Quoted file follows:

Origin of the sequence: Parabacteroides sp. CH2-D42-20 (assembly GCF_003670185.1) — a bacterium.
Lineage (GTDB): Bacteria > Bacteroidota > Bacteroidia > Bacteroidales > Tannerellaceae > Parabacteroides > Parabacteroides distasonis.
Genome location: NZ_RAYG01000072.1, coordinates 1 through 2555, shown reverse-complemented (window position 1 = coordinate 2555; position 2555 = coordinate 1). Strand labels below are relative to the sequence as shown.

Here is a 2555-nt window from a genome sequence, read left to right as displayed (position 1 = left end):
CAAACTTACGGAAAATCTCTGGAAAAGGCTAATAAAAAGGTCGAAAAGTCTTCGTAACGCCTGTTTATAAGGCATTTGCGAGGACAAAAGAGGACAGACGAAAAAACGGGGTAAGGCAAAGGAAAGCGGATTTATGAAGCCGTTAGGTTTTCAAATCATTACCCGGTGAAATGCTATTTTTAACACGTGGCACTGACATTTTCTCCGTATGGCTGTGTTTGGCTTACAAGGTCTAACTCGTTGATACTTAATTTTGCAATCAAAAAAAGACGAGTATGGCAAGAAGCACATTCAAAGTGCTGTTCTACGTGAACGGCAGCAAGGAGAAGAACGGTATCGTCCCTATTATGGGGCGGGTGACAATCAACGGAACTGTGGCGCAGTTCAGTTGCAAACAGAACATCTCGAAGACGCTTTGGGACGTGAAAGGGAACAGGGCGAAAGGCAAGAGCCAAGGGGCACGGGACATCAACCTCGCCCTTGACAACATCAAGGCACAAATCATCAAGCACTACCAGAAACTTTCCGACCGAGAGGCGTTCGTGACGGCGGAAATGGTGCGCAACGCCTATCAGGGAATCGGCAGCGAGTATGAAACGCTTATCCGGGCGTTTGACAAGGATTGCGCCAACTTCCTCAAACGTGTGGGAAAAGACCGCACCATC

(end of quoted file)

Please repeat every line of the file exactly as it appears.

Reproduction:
Origin of the sequence: Parabacteroides sp. CH2-D42-20 (assembly GCF_003670185.1) — a bacterium.
Lineage (GTDB): Bacteria > Bacteroidota > Bacteroidia > Bacteroidales > Tannerellaceae > Parabacteroides > Parabacteroides distasonis.
Genome location: NZ_RAYG01000072.1, coordinates 1 through 2555, shown reverse-complemented (window position 1 = coordinate 2555; position 2555 = coordinate 1). Strand labels below are relative to the sequence as shown.

Here is a 2555-nt window from a genome sequence, read left to right as displayed (position 1 = left end):
CAAACTTACGGAAAATCTCTGGAAAAGGCTAATAAAAAGGTCGAAAAGTCTTCGTAACGCCTGTTTATAAGGCATTTGCGAGGACAAAAGAGGACAGACGAAAAAACGGGGTAAGGCAAAGGAAAGCGGATTTATGAAGCCGTTAGGTTTTCAAATCATTACCCGGTGAAATGCTATTTTTAACACGTGGCACTGACATTTTCTCCGTATGGCTGTGTTTGGCTTACAAGGTCTAACTCGTTGATACTTAATTTTGCAATCAAAAAAAGACGAGTATGGCAAGAAGCACATTCAAAGTGCTGTTCTACGTGAACGGCAGCAAGGAGAAGAACGGTATCGTCCCTATTATGGGGCGGGTGACAATCAACGGAACTGTGGCGCAGTTCAGTTGCAAACAGAACATCTCGAAGACGCTTTGGGACGTGAAAGGGAACAGGGCGAAAGGCAAGAGCCAAGGGGCACGGGACATCAACCTCGCCCTTGACAACATCAAGGCACAAATCATCAAGCACTACCAGAAACTTTCCGACCGAGAGGCGTTCGTGACGGCGGAAATGGTGCGCAACGCCTATCAGGGAATCGGCAGCGAGTATGAAACGCTTATCCGGGCGTTTGACAAGGATTGCGCCAACTTCCTCAAACGTGTGGGAAAAGACCGCACCATC